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It has been five years since the housing market crumbled, and government officials are still trying to find who to blame for the mortgage collapse.
On Wednesday the focus shifted toward Bank of America. They accused the bank and Countrywide financial of creating a plant to defraud government backed mortgage agencies by giving loans to people without following through with proper regulations.
Prosecutors seek $1 billion in penalties from the bank to compensate for the behavior that forced taxpayers to get millions of dollars in bad loans.
“This lawsuit should send another clear message that reckless lending practices will not be tolerated,” said prosecutor Preet Bharara.
The public is upset with the small number of criminal action that has been filed since the financial crisis. Few of the cases have been against officials. No Bank of America officials were sued as part of the lawsuit.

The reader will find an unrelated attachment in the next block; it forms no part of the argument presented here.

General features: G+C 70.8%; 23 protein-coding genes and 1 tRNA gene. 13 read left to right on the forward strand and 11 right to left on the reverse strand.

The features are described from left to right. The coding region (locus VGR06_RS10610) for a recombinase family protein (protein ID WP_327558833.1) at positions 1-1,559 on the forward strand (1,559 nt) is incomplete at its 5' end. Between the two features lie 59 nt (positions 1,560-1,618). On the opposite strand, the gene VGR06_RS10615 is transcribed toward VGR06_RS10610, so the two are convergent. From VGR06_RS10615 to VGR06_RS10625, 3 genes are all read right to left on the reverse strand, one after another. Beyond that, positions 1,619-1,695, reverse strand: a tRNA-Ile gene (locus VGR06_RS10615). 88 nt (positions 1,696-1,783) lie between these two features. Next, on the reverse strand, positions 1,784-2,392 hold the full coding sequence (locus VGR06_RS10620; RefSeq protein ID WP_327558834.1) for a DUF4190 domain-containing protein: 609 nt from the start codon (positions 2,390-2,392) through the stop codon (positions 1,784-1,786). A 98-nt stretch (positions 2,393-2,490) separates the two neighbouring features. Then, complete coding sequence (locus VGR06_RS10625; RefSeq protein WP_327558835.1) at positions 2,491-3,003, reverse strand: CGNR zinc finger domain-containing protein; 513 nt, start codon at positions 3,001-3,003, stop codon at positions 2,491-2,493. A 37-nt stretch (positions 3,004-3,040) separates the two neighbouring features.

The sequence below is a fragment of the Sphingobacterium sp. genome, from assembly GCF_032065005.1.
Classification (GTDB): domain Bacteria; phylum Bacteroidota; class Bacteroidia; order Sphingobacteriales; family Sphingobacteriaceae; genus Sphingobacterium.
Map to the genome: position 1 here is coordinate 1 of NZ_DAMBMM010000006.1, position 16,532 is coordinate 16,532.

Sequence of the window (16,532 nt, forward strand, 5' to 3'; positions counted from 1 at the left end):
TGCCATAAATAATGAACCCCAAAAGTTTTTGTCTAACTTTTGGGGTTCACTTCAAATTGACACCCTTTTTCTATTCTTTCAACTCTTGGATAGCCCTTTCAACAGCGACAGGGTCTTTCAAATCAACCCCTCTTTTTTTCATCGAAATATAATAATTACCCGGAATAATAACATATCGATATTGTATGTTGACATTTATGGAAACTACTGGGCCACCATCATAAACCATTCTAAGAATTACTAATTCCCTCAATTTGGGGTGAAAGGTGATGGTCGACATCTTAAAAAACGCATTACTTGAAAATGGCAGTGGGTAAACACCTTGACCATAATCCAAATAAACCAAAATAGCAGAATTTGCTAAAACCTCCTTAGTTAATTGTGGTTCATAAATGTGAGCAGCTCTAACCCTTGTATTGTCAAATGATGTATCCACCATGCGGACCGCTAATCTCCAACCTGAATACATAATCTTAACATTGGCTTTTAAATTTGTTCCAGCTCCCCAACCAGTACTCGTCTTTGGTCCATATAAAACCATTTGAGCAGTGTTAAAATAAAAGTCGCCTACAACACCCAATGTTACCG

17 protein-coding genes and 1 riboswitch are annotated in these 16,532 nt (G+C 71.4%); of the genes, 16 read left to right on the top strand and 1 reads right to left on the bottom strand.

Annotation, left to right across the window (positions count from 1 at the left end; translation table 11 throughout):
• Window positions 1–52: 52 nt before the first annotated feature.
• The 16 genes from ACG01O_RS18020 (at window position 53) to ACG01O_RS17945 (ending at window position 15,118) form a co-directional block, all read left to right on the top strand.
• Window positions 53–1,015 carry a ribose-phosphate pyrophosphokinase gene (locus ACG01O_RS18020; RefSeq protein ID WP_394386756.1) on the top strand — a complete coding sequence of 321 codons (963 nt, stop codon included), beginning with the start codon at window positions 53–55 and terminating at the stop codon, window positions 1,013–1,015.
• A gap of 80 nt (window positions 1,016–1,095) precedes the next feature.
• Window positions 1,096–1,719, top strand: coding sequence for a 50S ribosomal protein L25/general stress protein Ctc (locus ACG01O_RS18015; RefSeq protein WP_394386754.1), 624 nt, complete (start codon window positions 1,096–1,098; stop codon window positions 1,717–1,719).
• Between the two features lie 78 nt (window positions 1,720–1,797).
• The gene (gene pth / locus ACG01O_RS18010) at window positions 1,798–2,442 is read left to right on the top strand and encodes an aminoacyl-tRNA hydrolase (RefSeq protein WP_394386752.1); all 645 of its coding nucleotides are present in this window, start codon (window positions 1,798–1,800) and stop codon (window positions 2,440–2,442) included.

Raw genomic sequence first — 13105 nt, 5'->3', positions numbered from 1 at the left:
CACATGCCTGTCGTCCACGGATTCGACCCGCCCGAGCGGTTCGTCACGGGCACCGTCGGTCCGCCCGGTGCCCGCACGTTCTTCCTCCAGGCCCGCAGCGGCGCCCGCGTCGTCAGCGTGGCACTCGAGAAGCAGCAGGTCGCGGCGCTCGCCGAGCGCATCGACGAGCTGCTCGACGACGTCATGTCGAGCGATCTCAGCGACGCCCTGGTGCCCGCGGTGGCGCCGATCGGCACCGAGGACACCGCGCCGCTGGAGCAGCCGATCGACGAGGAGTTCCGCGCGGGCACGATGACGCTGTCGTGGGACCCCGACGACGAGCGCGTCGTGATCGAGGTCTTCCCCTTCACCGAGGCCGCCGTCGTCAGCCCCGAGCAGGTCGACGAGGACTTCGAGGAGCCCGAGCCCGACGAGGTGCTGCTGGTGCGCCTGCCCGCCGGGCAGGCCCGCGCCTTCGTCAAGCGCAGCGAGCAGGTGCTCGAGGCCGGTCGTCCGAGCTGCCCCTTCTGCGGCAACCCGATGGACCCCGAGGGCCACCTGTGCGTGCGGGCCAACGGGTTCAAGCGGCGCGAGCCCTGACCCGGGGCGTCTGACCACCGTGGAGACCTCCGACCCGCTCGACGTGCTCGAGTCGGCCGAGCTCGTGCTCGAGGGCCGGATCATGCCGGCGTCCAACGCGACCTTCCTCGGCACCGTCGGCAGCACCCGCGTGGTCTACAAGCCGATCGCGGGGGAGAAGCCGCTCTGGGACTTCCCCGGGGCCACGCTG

The legal problems for Bank of America have cost the bank billions of dollars in settlements. Many of its problems have come after taking control of Countrywide Financial, one of the largest mortgage lenders in the U.S.
On Wednesday, the Justice Department mentioned a home loan program known as the “hustle,” which the bank adopted from Countrywide in 2008, and continued through 2009.
Countrywide’s “hustle,” approved loans to borrowers that did not fill the criteria and passed them on to companies such as Fannie Mae and Freddie Mac, the two government-controlled companies guaranteed these loans causing a large number of foreclosures.
“The bank has stepped up and acted responsibly to resolve legacy mortgage matters, the claim that we have failed to repurchase loans from Fannie Mae is simply false,” said Lawrence Grayson, spokesman for Bank of America. “Bank of America can’t be expected to compensate every entity that claims losses that actually were caused by the economic downturn.”